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The Ultimate Secret to Long Life

In the 1930's, researchers discovered that they could extend the life of rats by 33% if they limited them to a very low-calorie diet. Not only did the animals live longer, they suffered fewer late-life diseases, appeared more youthful, and their bodies' biological aging processes were slowed. Since that time, scientists have produced similar life-extending results with many other creatures, ranging from fruit flies to fish.

Is caloric restriction per se responsible for the observed benefits, or some other factor that is reduced when calories are cut? Studies show that limiting either fat, protein or carbohydrate, without accompanying caloric reduction, does not seem to increase maximum life span. Nor does supplementation with extra antioxidants and multivitamins. Varying the types of fats, carbohydrates and proteins ingested also had no effect. In fact, no other intervention except caloric restriction has yet been shown to slow aging.

Can caloric reduction work in humans? Probably, but there is no definite proof. Human life spans are long compared to many other creatures, and longevity studies can . . . well, take a lifetime. Then, there is the added difficulty of finding human volunteers willing to stay a little bit hungry their whole lives. Studies with primates, our close genetic cousins, provide some clues. Investigations on monkeys have been underway since 1987, and preliminary results suggest that caloric restriction increases both health and life span in primates. Biomarkers of aging, such as insulin levels, glucose levels and blood pressure, lead researchers to conclude that monkeys eating less age more slowly.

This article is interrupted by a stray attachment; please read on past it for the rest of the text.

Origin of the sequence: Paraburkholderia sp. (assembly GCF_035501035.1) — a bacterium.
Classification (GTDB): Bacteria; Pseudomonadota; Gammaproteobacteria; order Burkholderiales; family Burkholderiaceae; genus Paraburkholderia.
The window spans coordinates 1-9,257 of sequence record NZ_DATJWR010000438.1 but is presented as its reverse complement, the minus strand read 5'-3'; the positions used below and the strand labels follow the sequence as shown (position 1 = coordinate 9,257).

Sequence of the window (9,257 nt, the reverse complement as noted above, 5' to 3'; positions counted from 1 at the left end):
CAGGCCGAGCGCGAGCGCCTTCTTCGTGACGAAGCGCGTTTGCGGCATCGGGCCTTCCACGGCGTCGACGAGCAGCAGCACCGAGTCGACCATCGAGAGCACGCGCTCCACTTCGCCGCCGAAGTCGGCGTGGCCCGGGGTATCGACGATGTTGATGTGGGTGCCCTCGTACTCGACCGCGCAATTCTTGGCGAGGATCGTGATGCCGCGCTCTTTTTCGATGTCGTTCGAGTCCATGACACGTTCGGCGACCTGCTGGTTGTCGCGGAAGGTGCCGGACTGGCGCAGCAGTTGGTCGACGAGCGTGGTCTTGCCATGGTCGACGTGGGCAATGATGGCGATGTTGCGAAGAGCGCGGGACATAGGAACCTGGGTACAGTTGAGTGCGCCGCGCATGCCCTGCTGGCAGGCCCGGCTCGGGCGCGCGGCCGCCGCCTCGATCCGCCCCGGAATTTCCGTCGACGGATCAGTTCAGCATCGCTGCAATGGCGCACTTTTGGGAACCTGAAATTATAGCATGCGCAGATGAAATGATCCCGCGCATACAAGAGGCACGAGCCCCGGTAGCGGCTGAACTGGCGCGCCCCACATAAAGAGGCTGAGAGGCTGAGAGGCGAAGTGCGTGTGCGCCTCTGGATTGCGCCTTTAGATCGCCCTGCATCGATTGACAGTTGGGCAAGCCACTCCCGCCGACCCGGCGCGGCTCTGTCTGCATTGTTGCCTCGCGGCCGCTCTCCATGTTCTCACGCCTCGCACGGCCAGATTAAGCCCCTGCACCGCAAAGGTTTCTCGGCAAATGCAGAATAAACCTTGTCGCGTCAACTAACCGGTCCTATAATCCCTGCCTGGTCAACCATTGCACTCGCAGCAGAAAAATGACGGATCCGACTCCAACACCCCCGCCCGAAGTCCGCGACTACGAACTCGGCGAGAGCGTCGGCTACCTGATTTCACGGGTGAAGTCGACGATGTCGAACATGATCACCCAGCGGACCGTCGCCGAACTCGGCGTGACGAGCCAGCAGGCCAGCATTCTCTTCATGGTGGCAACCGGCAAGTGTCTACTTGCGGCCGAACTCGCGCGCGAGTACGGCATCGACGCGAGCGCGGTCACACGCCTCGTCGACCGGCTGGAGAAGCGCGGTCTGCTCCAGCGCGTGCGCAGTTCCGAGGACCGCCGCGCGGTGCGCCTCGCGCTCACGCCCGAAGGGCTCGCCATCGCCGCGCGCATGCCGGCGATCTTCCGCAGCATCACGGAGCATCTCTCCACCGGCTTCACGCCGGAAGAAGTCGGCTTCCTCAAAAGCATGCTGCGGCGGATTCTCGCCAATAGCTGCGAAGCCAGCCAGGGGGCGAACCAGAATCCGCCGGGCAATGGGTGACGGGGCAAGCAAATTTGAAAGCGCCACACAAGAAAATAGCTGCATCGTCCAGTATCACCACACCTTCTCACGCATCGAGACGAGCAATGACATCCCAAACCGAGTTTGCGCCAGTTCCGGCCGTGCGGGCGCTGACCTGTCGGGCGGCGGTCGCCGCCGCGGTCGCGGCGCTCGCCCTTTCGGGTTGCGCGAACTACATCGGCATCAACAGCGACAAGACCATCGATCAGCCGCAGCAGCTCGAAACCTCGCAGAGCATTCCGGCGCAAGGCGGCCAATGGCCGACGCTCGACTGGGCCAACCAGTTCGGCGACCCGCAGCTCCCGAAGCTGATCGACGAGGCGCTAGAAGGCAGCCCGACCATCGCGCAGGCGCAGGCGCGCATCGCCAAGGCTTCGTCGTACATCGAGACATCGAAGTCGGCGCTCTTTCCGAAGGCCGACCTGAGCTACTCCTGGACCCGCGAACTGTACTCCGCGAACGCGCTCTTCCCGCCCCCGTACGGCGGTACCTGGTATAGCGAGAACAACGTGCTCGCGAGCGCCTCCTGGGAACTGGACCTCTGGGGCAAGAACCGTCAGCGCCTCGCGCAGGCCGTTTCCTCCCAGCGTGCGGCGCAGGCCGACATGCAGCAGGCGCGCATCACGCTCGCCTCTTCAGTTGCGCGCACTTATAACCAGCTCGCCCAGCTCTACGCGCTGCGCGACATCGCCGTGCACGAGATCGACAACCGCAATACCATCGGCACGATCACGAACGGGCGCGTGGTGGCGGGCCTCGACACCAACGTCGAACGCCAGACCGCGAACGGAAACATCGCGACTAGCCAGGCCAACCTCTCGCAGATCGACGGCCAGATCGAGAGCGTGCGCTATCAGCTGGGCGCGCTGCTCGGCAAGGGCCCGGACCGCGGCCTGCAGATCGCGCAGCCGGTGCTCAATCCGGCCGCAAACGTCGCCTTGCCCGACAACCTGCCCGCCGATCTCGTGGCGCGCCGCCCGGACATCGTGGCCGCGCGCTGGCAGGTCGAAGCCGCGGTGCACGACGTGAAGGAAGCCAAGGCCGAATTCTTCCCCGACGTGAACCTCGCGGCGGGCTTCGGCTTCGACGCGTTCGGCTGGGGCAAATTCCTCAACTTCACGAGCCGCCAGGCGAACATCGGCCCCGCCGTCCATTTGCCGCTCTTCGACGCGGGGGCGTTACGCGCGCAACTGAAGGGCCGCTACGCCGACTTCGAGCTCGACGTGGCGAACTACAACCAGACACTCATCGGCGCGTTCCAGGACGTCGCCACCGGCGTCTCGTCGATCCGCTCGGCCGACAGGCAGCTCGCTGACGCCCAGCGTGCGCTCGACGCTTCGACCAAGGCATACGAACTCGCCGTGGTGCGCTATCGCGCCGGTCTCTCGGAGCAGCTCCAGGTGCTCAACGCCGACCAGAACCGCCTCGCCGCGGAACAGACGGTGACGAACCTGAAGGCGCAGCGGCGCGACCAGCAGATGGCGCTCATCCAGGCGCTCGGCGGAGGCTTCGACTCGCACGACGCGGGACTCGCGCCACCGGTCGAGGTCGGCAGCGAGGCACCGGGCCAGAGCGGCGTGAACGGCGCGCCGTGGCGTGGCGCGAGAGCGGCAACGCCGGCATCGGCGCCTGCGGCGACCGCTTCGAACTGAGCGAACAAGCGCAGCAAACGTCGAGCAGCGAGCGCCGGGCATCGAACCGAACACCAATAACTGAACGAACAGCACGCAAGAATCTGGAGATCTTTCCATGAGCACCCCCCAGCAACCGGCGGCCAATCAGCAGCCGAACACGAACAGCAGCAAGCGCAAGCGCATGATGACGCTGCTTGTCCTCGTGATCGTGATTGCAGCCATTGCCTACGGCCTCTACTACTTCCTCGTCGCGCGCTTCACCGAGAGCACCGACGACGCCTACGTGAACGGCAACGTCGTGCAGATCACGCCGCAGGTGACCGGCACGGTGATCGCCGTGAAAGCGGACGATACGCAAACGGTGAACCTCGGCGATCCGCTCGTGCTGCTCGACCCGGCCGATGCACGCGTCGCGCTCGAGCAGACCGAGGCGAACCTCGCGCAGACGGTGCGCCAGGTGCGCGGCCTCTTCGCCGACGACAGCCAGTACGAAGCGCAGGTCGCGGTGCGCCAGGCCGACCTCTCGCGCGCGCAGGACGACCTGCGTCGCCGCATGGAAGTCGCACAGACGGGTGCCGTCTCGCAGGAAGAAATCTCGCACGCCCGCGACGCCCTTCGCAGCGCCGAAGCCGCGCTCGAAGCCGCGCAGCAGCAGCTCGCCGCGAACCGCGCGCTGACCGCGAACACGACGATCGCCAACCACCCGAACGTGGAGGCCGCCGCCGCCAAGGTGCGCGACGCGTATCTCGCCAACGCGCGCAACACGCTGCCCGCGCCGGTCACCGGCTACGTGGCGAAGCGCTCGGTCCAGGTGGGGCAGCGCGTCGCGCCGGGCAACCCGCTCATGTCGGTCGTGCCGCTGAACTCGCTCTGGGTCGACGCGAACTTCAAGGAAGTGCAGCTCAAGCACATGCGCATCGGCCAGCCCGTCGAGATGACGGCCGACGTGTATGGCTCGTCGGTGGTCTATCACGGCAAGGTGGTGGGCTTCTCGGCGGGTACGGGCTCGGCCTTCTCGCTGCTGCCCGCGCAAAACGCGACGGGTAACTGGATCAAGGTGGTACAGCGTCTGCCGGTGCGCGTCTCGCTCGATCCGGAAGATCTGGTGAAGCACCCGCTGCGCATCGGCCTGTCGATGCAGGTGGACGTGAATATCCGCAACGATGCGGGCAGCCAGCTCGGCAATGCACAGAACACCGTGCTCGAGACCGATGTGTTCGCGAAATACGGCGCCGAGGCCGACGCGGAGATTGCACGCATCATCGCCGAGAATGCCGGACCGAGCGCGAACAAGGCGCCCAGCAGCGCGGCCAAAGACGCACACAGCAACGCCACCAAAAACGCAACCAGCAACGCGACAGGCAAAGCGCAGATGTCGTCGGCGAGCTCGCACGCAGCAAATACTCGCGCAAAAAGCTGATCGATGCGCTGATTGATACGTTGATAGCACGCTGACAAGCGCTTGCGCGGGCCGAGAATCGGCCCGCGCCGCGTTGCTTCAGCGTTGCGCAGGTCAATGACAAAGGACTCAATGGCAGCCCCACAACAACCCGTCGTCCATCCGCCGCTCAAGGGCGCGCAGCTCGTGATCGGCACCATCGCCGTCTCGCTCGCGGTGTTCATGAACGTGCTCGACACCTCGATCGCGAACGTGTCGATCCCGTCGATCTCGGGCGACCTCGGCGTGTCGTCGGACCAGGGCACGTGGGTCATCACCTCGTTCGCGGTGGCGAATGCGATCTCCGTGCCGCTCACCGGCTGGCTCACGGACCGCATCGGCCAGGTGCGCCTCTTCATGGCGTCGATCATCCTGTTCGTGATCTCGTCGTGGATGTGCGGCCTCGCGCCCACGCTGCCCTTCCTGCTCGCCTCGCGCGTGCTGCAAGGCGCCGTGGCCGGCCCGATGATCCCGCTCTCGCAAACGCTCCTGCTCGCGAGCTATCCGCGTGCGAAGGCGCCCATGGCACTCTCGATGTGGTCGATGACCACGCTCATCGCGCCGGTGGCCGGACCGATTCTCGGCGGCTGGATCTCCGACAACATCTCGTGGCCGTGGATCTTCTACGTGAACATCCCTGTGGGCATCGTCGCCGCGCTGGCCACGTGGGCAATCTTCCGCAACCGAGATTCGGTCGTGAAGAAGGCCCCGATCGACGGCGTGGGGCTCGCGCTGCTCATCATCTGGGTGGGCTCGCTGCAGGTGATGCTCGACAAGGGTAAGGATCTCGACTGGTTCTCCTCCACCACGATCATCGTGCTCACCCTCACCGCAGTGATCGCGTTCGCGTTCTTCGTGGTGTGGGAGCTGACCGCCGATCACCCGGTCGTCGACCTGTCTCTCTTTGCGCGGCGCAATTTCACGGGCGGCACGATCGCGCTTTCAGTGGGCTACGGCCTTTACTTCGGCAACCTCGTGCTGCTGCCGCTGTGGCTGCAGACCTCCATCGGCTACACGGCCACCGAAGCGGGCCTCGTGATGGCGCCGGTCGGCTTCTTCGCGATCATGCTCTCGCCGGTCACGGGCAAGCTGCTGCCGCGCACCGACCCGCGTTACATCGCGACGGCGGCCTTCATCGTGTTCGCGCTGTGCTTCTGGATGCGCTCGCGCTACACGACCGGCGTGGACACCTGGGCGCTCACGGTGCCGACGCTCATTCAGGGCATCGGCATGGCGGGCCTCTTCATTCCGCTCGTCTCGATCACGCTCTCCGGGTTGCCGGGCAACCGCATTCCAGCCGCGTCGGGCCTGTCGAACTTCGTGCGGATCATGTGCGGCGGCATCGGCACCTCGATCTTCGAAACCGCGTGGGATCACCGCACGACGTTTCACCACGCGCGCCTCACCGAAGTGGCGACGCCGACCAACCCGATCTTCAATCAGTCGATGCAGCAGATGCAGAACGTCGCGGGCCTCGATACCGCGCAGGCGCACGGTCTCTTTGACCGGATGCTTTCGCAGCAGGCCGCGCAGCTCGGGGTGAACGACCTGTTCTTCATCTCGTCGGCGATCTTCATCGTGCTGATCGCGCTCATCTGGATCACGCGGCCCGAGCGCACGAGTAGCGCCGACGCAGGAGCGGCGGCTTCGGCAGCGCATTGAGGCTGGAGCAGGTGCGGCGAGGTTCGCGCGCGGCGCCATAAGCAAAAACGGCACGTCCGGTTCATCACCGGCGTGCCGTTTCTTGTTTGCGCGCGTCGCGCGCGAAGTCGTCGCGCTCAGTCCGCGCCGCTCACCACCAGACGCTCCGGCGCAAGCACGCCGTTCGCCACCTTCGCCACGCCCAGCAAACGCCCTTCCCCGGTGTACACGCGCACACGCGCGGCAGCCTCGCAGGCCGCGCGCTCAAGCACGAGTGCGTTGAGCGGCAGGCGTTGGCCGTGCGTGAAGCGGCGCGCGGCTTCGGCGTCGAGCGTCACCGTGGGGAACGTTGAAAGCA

In most studies of this nature, calories are restricted by 30 to 50% of what the animal would normally eat. Care is taken to see that enough vitamins, minerals, protein and fat are ingested for the proper functioning of tissues. On this regime, monkeys seem healthy and happy, albeit anxious for their meals.

Here in the U.S., the participants of the Biosphere 2 experiment were forced to eat a low-calorie diet for two years because their food production was less than projected. They experienced the same anti-aging trends in biomarkers as were found in the monkey experiments.

There are many hypotheses to explain the life-extension power of a low calorie diet. The one that has the most support posits that low calorie intake reduces the amount of free radical damage to cellular mitochondria, although no one knows the mechanism of how this might occur.

While it seems probable that caloric restriction is an effective way to prolong life, researchers warn of some pitfalls for those attempting such a regime. Care should be taken that the diet is adequate in vitamins, minerals, protein and other nutrients. In addition to suffering hunger pangs, if the diet is too severe, it also is possible that the ability to handle stresses, such as cold temperatures or infection, could be compromised. Women may become less fertile or stop ovulating, and this might increase the risk of osteoporosis and loss of muscle mass later in life. Anyone under 20 years old should not engage in caloric restriction.


Based on information released by the United States National Institute of Health, April, 1996, and in Scientific American, Jan. 1996; appeared in Spectrum #47, March/April 1996 (For 1 year subscription, send $20.00 [outside U.S.A.-$28.00] to Spectrum, 2702-D Camellia Drive, Durham, NC 27705)

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